Link to post
Share on other sites
10 hours ago, Charles R. Stevens said:

But unlike some I am happy to be corrected buy the more knowledgeable. Thus so I learn.   

That's my view also. I'd rather someone tell me I'm wrong If I'm wrong rather than let me go on saying or doing something that's not right. Every time I'm wrong is an opportunity to learn .

Pnut (Mike)

 

Share this post


Link to post
Share on other sites

That only holds true for the more knowledgeable. For those who are charter members of the cult of ignorance I get my curmudgeon on.

Share this post


Link to post
Share on other sites

Casing is a term also used for veg tanned leather, moistening it, getting it ready for tooling---or forming blade sheathes from it.

Share this post


Link to post
Share on other sites
3 hours ago, Charles R. Stevens said:

For those who are charter members of the cult of ignorance I get my curmudgeon on.

Willful ignorance, aka laziness.

Share this post


Link to post
Share on other sites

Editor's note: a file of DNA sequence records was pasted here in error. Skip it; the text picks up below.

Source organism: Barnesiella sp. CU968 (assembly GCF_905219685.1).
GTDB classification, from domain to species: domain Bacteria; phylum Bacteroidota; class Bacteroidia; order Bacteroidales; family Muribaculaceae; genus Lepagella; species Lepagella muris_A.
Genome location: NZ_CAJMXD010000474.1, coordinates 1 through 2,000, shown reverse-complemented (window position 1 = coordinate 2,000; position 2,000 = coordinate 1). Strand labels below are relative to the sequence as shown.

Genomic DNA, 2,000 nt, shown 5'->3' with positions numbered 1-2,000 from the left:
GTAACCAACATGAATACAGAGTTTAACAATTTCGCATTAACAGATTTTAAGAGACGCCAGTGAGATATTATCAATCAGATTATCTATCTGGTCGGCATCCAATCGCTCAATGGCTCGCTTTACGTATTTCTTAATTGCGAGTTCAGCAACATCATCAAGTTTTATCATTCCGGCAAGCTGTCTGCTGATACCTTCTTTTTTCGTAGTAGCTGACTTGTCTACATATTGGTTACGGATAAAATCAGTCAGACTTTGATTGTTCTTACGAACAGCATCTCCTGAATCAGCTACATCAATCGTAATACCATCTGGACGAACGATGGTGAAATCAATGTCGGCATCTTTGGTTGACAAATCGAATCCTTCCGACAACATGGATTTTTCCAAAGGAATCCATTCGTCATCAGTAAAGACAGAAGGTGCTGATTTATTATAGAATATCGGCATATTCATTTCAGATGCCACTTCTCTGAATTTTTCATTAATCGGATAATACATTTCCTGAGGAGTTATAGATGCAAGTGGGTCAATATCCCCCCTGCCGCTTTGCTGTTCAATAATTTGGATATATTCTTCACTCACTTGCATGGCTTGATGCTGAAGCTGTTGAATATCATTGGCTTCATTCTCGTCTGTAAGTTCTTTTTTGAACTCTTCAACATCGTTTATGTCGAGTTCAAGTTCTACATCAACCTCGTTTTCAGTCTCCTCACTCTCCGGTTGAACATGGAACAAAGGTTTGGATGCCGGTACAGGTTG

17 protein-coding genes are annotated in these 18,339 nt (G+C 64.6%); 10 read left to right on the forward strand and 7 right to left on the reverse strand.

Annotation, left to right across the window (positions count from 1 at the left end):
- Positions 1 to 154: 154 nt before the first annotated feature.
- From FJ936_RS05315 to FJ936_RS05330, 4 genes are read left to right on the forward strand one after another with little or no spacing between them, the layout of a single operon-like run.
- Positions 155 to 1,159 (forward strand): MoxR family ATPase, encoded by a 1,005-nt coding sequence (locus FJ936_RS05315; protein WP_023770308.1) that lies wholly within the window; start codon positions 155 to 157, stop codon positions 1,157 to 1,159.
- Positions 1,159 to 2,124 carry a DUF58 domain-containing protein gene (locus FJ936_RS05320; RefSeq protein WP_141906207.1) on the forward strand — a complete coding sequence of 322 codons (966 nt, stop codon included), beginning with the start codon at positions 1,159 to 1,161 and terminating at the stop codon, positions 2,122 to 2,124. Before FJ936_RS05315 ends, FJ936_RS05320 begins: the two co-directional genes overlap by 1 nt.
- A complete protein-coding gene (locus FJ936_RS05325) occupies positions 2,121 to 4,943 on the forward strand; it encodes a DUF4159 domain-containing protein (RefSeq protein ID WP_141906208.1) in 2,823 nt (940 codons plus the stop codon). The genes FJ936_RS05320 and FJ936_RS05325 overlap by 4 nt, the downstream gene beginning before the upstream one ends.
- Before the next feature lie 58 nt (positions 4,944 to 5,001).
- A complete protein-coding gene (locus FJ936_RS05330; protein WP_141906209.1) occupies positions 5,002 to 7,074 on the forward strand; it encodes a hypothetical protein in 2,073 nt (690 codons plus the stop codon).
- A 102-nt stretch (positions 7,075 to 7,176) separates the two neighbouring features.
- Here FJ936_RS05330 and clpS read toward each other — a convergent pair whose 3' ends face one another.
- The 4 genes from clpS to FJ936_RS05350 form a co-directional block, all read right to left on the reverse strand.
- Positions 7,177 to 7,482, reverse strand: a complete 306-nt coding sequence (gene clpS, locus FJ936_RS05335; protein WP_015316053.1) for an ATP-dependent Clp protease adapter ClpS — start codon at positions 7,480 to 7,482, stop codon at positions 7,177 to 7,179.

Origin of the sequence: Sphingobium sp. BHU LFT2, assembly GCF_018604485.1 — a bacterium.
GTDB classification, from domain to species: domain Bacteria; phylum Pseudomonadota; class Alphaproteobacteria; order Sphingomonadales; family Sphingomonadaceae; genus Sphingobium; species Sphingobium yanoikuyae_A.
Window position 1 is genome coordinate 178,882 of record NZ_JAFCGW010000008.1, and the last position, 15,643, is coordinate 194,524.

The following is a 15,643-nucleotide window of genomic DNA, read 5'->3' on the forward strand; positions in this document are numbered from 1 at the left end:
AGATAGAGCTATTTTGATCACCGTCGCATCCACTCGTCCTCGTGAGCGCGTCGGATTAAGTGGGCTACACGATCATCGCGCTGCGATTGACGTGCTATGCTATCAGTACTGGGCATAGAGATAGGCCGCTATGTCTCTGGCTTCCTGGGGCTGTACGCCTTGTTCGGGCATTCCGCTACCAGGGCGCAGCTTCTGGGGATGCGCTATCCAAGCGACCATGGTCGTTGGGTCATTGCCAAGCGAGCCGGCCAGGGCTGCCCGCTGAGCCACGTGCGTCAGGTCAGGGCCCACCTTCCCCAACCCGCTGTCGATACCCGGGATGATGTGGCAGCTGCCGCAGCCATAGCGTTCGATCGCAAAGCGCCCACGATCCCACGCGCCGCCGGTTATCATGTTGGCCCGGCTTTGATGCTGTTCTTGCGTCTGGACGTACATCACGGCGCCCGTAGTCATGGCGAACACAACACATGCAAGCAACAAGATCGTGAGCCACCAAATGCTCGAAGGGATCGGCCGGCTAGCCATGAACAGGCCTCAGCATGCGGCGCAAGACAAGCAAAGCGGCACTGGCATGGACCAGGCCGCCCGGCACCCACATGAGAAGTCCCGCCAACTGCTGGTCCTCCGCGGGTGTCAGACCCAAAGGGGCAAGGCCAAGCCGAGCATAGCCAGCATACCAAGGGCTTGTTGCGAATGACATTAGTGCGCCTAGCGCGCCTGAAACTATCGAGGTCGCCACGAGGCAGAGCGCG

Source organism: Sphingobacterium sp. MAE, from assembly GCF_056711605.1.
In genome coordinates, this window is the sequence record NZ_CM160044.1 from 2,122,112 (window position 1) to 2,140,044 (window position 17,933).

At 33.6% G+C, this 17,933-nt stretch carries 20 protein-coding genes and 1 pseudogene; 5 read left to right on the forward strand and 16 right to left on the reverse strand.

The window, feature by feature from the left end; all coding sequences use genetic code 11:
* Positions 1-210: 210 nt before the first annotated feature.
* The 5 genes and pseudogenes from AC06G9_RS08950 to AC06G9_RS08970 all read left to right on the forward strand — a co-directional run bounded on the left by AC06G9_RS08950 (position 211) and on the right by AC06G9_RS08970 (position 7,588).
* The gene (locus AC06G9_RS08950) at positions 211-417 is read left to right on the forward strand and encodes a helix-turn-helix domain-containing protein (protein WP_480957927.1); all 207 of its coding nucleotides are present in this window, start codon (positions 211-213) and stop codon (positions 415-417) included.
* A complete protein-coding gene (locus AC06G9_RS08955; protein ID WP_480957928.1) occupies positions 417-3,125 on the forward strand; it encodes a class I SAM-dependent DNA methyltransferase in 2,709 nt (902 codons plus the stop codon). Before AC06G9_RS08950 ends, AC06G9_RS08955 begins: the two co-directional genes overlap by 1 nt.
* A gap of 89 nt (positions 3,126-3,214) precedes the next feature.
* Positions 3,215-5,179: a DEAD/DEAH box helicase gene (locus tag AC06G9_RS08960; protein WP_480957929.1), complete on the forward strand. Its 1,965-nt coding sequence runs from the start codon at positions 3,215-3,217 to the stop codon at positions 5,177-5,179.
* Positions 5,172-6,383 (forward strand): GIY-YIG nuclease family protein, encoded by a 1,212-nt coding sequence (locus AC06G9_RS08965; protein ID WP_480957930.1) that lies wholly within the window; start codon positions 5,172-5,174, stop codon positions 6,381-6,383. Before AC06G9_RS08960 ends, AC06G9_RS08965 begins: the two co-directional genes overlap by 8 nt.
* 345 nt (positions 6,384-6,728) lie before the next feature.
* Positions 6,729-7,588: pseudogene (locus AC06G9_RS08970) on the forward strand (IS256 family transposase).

On 5/22/2019 at 4:54 PM, Irondragon Forge & Clay said:

Casing is also called wedging, kinda like needing bread dough to thoroughly mix it.

And "Tempering" is a term used in green sand casting. Casting sand has to have the right amount of moisture evenly distributed or bad things can happen. From the mold just crumbling when molten metal hits it or you can get steam explosions lowing molten metal out the sprue and risers. The latter is rare though and it usually indicates a wet spot in the sand. 

Tempering is what we called it casting.

I like to dampen the sand and mix the dry bentonite into it. The moisture is distributed fairly evenly to start and bentonite will take it's share quickly. Kitty litter chips mix a LOT easier than powdered bentonite. Heck casting sand it typically sand and bentonite clay. 

Frosty The Lucky.

Share this post


Link to post
Share on other sites

Join the conversation

You can post now and register later. If you have an account, sign in now to post with your account.

Guest
Reply to this topic...

×   Pasted as rich text.   Paste as plain text instead

  Only 75 emoji are allowed.

×   Your link has been automatically embedded.   Display as a link instead

×   Your previous content has been restored.   Clear editor

×   You cannot paste images directly. Upload or insert images from URL.